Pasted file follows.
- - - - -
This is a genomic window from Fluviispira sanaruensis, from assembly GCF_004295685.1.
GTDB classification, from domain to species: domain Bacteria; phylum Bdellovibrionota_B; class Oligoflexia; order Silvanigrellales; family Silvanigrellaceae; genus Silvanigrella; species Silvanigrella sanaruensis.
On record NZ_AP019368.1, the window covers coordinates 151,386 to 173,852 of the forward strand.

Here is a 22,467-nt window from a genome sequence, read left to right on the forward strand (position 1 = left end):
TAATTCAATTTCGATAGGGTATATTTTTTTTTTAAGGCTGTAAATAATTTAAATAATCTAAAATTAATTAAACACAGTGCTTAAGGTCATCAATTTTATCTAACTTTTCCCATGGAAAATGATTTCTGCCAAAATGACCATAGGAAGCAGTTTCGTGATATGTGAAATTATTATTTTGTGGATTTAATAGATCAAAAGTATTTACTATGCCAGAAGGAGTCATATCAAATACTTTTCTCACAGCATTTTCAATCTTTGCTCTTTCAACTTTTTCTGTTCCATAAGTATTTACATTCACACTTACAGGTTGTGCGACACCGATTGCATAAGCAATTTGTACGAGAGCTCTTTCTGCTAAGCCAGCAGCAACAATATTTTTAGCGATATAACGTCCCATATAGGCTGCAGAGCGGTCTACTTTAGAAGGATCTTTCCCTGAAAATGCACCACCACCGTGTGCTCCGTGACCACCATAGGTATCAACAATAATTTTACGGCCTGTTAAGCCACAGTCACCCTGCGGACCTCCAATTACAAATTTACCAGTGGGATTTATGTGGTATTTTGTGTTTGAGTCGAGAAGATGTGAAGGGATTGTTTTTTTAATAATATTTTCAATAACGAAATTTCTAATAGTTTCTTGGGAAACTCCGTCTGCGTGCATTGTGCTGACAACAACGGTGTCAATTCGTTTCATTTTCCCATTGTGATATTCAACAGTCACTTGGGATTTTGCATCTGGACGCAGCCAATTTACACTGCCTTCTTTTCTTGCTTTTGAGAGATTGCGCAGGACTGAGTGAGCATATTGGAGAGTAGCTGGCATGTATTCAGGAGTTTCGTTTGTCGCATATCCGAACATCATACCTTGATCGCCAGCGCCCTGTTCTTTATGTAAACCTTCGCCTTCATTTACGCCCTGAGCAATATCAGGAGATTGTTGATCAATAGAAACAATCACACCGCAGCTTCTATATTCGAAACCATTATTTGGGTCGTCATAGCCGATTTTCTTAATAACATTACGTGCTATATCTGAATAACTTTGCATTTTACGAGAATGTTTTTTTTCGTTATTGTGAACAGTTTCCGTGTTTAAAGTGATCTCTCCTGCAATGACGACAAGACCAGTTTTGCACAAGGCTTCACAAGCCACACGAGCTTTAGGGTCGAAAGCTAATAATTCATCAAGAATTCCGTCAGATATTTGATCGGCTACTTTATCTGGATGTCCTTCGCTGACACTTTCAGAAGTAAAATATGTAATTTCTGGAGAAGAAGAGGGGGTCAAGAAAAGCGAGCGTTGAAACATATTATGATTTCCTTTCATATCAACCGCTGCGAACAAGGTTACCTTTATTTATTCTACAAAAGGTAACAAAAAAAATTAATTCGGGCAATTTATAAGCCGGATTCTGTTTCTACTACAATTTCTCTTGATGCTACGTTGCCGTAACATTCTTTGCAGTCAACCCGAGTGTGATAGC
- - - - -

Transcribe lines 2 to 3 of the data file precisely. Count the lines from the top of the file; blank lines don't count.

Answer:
GTDB classification, from domain to species: domain Bacteria; phylum Bdellovibrionota_B; class Oligoflexia; order Silvanigrellales; family Silvanigrellaceae; genus Silvanigrella; species Silvanigrella sanaruensis.
On record NZ_AP019368.1, the window covers coordinates 151,386 to 173,852 of the forward strand.